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George says: grow chard

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The name “chard” comes from the Latin “carduus” meaning thistle (as in cardoon, for example). Like cardoon, chard has thick edible ribs to its leaves and the Romans, who grew both for their stalks, called the two plants by the same name, thus setting up centuries of confusion.In fact, they are not even members of the same plant family. Just to perplex you further, chard is also sometimes known as Swiss chard, but no, that doesn’t mean it comes from Switzerland. And it is sometimes known as sea kale, or silver kale, but it's not kale either (kale is a brassica). We have to look at the botanical name,Beta vulgaris subsp vulgaris, to see that chard is actually related to beet, along with quinoa (who knew?) and spinach. Does that mean it produces an edible root? Sorry, no. Whatever you call it, however, it’s worth growing, both for its nutritious leaves and its colourful stems. There’s nothing quite as cheering as the brilliant stalks of Chard ‘Bright Lights’ illuminated by a low autumn…

George says: all hail the kale

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If the months of lockdown have inspired you to start growing your own, you may be thinking about continuing through the winter. Kale has become a staple of British winter cooking, but it is also an incredibly attractive plant, especially the variety known as cavolo nero (“black kale”), or Tuscan kale. Its bobbly black leaves and stiff stalks give it an architectural quality and provide a lovely textural contrast in the veg patch or even in a mixed border. According to Paolo Arrigo of Franchi Seeds, the British were responsible for reintroducing cavolo nero to Tuscany. It had dropped out of favour with the Iocals, but when British ex-pats started buying up property in Tuscany, they brought it with them, thinking they were growing something authentically Italian.  I’m going to put in a barefaced plug for Franchi, because I love the idea that their company has been in the same family since 1783, and that they supply mainly smallholders and allotmenteers. I also love their big seed packets –…

George says: alliums, who'll buy my alliums?

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As George explains below, the Dutch growers Warmenhoven, founded in 1885, have done a huge amount to popularise alliums as garden plants. My daughter and I were at the RHS Tatton Park show a couple of years ago and we were amazed and thrilled by their spectacular exhibit, which featured alliums every which way – even hanging from girders (above).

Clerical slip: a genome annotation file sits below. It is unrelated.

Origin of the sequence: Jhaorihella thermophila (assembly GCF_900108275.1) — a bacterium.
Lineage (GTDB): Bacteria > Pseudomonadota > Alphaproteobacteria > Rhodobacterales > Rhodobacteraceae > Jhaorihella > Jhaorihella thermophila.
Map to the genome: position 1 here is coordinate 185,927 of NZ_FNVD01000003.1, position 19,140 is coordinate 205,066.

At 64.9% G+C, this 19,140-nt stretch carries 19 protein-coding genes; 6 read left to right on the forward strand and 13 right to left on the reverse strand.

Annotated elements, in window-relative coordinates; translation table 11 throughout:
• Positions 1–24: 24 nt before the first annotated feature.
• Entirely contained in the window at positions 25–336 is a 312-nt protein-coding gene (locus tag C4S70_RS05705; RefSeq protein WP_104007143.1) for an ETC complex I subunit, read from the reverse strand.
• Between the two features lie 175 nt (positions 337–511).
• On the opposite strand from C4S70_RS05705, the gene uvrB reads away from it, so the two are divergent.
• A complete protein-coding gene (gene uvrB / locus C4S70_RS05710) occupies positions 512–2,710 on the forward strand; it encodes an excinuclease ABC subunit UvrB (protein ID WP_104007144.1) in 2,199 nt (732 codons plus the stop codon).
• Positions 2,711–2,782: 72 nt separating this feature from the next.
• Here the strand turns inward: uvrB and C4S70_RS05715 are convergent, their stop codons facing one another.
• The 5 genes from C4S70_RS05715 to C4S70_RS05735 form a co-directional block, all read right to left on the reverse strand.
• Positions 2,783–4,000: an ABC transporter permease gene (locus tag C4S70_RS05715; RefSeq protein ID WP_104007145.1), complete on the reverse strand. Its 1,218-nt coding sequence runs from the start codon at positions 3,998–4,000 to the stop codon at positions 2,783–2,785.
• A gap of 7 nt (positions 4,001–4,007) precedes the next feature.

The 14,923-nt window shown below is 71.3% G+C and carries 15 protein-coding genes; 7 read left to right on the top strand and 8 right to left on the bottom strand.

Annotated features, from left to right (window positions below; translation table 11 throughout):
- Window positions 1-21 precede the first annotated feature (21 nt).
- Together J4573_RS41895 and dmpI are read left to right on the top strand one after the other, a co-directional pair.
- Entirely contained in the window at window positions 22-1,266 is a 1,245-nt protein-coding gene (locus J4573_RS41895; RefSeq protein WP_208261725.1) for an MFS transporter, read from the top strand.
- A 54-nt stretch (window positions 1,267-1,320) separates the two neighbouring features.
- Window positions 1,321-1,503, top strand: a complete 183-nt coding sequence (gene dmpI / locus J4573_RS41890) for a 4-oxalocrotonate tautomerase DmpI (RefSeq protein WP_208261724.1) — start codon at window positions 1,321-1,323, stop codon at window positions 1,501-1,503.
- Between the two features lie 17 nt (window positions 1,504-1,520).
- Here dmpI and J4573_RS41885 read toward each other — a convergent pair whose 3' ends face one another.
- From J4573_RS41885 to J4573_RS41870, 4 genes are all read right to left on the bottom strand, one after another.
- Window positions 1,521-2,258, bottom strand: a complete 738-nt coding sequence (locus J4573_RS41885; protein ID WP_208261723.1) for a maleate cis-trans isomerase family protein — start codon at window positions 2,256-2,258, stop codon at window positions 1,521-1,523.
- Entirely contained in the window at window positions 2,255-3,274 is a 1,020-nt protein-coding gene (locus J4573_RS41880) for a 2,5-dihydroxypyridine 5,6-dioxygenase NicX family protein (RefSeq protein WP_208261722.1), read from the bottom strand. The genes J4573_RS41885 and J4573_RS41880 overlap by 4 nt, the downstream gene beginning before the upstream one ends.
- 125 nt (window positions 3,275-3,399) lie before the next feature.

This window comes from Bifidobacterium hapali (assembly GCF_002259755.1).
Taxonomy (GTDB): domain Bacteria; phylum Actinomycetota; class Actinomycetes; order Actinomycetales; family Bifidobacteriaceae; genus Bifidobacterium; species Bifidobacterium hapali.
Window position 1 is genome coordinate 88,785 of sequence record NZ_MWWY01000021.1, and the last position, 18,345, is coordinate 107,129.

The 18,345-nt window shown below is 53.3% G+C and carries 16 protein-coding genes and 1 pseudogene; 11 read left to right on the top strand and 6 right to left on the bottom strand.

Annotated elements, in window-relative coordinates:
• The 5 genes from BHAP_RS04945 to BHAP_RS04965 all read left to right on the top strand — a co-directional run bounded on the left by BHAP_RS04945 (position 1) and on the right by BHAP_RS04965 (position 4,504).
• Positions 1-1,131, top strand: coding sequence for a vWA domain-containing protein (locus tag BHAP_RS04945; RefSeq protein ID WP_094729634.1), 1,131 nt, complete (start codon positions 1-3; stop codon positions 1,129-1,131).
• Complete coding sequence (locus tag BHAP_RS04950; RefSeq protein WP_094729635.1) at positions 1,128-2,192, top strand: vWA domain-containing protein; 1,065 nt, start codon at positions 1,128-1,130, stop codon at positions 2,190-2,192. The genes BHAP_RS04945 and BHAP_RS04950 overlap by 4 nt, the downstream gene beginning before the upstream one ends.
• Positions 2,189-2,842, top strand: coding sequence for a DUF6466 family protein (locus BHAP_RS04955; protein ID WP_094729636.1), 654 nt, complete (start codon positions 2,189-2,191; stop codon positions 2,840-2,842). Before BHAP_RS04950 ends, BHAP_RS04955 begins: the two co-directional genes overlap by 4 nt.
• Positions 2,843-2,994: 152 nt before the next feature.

The Warmenhoven display was part of a special exhibit organised by the RHS to celebrate master growers, and it was huge, featuring all the bulbs they grow. It also included a fascinating series of photographs illustrating the history of the company. 

We all have our favourite alliums, and while I tend to be loyal to ‘Purple Sensation’, I was amused by the dark red ‘Mohican’ alliums featured on the Warmenhoven stand (above) which have a little Mohican-style tuft on the top of the flower. If you want to see spectacular alliums closer to home, the walled garden at Buscot Park near Faringdon (below) has a wonderful display.

One thing that puzzles me …

George says: grow chrysanthemums

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I associate chrysanthemums with autumn, and their distinctive scent seems to evoke memories of bonfires and my birthday, which is in October. At the beginning of the wartime best-seller Mrs Miniver, it describes her coming away from the flower stall with a “big sheaf of chrysanthemums”. She has bought the big mop-headed ones, which I love too. I can remember my mother buying big bunches of these chrysanthemums when I was a child, but these days, the prices have rocketed, compared to spray chrysanths. If you are lucky enough to have visited New England in the fall, you will have seen pumpkins and chrysanthemums decorating white clapboard houses for Halloween. All the garden centres there are full of them in autumn – huge great pots of yellow, orange, burgundy, purple and pink. But as George says, they don’t have to be an autumn event – you can grow them year-round.